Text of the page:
In 2012, the poorest 10% of Britons, many in work, spent 47% of their income on debt repayments. A single person like Daniel, on jobseeker’s allowance, is eligible for £73.10 a week in a system that gives childcare tax breaks to couples on £300,000. The Institute for Fiscal Studies says government policy is both increasing and reshaping poverty, dragging in even those on moderate incomes. This is a political choice, not the outcome of a feckless sub-stratum of society. The facts ought to speak for themselves. But such is the toxicity of the shirkers-versus-strivers message, delivered by all the leading political parties, that facts are no longer believed. That’s why we need the visceral emotion of Loach.
His work is frequently dismissed as “didactic”, shorthand for leftwing, biased propaganda. Yet, the stream of films and media that casually endorse the avaricious and the talentless rich, the exploitative and the violent are viewed as entertainment. But they, too, in their own way, are didactic. They send a message that greed is good; the individual comes first.
Loach’s films are often about the ordinary man and woman, eventually pushed to take direct action because they have nothing left to lose but their self-respect. Designer Agnès B rightly says: “There’s Balzac, Dickens, Zola and Loach.” Each is a master at turning the abstract concepts of inequality and social justice into lives that matter. But how much do we care now?
Daniel Mays, actor: ‘I’ve not cried this much during a film in a long time’
I think this film is up there with Ken Loach’s best. It’s powerful and raw, and of all his work I don’t know if I’ve watched something with such an emotional punch. It’s a searingly honest and brutal portrayal of ordinary people living on the breadline. I really admire how un-showy it is: it’s very simplistic in its storytelling and I think that’s the film’s power. I think no other film-maker would want to make a film about these characters. You’d pass Daniel Blake in the street and not notice him, and yet Ken Loach has turned the camera round and moved me to tears with it, and made me angry.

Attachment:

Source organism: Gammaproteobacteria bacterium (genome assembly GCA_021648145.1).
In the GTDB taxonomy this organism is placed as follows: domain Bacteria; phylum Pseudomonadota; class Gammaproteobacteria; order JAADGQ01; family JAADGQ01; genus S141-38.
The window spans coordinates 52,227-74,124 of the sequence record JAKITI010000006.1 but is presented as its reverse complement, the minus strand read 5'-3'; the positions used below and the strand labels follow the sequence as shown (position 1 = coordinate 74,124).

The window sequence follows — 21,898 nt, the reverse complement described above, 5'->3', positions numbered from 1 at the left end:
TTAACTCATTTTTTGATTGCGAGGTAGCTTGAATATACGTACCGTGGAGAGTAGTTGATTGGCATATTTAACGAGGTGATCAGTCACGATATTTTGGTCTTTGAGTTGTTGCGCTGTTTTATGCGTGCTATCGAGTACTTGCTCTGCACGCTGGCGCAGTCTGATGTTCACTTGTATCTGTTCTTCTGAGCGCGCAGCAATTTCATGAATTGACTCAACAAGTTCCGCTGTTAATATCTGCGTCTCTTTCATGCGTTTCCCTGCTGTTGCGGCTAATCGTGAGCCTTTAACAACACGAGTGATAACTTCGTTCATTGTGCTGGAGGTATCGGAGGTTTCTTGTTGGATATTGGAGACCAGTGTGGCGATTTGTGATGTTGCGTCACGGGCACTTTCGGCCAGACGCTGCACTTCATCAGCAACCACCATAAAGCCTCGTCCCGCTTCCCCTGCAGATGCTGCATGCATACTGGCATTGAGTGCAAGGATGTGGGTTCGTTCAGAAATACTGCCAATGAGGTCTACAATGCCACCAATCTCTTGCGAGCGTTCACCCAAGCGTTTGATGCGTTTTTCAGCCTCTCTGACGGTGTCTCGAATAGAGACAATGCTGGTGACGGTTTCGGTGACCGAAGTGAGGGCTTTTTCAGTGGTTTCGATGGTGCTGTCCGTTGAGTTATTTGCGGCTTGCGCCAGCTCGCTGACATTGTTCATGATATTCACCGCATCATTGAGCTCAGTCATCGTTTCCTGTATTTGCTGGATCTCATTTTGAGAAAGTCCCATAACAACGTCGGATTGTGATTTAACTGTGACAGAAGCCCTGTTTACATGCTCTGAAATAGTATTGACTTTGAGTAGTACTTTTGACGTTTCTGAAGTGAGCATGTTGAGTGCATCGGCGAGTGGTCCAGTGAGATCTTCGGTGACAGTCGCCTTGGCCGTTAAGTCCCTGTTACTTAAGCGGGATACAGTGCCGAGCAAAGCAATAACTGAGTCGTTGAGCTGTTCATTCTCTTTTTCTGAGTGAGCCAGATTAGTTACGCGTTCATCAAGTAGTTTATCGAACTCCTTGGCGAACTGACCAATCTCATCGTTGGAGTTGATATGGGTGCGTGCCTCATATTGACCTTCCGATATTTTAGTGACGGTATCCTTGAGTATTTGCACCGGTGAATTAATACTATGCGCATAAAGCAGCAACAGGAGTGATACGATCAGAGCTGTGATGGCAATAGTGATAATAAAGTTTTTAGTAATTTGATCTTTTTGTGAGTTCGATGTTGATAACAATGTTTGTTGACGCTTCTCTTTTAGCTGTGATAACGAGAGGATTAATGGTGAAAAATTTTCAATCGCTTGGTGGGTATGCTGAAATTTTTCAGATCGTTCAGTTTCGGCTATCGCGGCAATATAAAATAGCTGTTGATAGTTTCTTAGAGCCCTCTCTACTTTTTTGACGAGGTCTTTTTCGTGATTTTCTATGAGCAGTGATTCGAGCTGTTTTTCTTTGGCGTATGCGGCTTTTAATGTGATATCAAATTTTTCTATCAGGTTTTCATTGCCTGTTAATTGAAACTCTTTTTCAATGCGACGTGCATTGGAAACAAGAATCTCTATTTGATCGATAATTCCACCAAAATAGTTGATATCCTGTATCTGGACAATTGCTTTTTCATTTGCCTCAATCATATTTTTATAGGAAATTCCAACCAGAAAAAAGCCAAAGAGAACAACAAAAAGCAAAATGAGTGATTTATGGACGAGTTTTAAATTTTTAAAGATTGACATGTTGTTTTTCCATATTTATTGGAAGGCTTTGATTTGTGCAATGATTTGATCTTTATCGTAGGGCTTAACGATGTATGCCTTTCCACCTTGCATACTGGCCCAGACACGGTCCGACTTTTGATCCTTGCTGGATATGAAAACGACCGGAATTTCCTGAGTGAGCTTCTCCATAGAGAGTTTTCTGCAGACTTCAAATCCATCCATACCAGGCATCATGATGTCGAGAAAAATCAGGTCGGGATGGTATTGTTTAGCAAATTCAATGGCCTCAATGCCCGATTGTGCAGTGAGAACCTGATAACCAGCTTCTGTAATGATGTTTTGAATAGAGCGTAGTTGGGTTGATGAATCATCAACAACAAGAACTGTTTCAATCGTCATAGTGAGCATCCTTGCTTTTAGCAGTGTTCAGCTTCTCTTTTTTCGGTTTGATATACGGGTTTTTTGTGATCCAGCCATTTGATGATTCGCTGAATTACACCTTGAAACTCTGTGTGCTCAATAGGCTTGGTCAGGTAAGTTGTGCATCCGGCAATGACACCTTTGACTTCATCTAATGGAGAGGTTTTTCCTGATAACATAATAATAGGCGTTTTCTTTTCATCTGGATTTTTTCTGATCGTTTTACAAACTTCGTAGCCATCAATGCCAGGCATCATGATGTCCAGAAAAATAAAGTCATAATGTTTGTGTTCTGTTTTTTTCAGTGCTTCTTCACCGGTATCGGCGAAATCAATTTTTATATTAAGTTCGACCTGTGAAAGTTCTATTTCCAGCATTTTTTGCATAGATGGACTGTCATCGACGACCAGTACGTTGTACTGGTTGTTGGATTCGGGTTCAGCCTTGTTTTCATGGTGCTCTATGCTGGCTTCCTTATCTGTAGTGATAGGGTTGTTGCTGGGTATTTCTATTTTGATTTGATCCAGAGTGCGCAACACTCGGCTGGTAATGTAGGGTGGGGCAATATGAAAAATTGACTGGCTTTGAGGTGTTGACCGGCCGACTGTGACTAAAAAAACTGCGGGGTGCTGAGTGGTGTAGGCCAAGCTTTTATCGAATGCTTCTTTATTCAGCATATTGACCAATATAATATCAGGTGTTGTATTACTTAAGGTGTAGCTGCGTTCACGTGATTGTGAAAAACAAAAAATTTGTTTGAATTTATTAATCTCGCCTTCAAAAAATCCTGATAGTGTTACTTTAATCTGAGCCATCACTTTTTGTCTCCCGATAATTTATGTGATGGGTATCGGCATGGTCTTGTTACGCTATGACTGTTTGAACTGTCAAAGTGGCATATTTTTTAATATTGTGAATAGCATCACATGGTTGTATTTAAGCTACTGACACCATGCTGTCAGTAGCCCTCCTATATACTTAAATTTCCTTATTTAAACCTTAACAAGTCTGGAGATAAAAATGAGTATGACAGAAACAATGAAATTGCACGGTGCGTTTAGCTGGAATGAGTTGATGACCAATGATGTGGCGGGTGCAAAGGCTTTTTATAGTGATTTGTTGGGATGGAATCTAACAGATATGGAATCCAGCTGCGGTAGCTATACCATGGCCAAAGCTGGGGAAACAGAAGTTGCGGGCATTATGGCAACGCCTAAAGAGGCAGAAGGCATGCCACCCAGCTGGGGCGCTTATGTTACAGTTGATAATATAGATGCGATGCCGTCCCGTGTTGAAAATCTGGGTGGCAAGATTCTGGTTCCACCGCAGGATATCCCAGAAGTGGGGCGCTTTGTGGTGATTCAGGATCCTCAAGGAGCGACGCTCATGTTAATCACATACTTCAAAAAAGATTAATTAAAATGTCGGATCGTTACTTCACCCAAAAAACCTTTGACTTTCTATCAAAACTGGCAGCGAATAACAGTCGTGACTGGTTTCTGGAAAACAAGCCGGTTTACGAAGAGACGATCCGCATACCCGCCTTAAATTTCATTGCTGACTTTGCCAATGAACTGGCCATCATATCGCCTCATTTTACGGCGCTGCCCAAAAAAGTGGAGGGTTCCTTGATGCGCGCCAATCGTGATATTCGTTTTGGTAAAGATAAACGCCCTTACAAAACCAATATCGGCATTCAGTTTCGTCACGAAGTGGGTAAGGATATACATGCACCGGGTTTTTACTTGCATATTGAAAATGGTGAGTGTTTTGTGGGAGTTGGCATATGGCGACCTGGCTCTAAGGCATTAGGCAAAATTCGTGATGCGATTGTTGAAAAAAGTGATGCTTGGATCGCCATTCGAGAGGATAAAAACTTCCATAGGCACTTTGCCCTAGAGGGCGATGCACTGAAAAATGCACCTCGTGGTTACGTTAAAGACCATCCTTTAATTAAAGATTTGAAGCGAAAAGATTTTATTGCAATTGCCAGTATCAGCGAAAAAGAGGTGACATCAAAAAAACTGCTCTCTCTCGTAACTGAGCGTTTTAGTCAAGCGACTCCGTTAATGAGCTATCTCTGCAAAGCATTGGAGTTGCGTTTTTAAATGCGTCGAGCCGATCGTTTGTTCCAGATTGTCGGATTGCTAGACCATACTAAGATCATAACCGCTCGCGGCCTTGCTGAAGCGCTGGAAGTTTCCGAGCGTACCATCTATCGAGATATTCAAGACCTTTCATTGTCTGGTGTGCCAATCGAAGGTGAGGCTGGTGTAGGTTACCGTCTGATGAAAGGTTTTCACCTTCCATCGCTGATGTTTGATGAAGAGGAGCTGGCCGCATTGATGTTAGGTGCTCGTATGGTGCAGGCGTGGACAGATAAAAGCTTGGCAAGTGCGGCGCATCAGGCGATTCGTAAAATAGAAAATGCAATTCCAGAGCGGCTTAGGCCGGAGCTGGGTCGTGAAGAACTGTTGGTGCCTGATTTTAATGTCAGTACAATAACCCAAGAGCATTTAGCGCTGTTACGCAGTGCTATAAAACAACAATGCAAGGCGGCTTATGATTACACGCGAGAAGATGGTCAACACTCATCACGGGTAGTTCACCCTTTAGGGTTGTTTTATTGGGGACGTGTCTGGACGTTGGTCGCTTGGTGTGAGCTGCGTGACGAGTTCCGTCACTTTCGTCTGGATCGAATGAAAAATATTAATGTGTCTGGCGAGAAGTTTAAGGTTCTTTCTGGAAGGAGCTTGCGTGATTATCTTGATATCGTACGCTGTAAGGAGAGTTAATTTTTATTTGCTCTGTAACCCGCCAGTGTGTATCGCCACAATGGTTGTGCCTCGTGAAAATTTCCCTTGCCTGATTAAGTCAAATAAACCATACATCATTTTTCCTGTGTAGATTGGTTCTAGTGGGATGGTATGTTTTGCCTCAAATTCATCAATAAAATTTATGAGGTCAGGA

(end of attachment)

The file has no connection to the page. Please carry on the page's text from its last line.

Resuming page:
It’s about a man who is widowed and pretty much goes to war against the state, and the unwavering level of red tape he has to go through for his jobseeker’s allowance. The characters’ descent into desperation just to make ends meet is heartbreaking. I thought the relationship between the two central characters was beautifully realised: it was completely truthful and the performances were pitch perfect. I don’t think I’ve cried this much for a film in a long time.
You can sense the overwhelming research that has gone into it: all the form-filling in the jobcentre and that hypocrisy is brilliantly realised. It’s a shocking and important film, because this is the state that a lot of people in the country are in. With everything that’s gone on with Brexit, a lot of that was a protest vote. The world of this film is connected to that – it’s a film about austerity. It wears you down as a viewer: you feel like you’re on that journey with Daniel, and you feel an overwhelming frustration about his plight. There’s a beautiful line in it that says, “When you lose your self-respect, what have you got?”, and I think that’s really what the film is about – identity. And about how no matter who you are or where you come from or how much you earn, that you need to have recognition and a place within this world.
There seems to be a lack of films that want to address difficult subjects like this. Shane Meadows has taken on the baton from the likes of Ken Loach and Mike Leigh, but there’s definitely room for more. I don’t think I’ve ever felt as politicised as I am at the moment; I feel desperately frustrated and unhappy that we voted out. We should never flinch from asking difficult questions in culture, and it would give us an increased identity as a UK film industry as well. The power of film can really highlight these predicaments and drive the message home.
For more comments about I, Daniel Blake , see The Guardian…